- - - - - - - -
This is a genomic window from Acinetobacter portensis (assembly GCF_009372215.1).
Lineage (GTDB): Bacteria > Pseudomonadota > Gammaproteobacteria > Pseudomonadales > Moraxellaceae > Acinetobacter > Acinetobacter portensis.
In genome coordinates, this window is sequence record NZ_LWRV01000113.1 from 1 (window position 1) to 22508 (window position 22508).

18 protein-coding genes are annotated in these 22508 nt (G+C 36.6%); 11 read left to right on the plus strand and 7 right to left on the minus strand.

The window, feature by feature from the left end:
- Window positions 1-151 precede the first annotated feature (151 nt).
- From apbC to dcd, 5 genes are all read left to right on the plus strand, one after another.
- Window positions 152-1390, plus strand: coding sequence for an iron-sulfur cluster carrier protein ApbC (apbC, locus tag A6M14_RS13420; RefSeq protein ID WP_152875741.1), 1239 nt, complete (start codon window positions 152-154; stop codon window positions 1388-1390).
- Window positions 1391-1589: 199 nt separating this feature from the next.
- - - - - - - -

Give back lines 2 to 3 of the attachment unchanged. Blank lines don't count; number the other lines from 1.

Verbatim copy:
Lineage (GTDB): Bacteria > Pseudomonadota > Gammaproteobacteria > Pseudomonadales > Moraxellaceae > Acinetobacter > Acinetobacter portensis.
In genome coordinates, this window is sequence record NZ_LWRV01000113.1 from 1 (window position 1) to 22508 (window position 22508).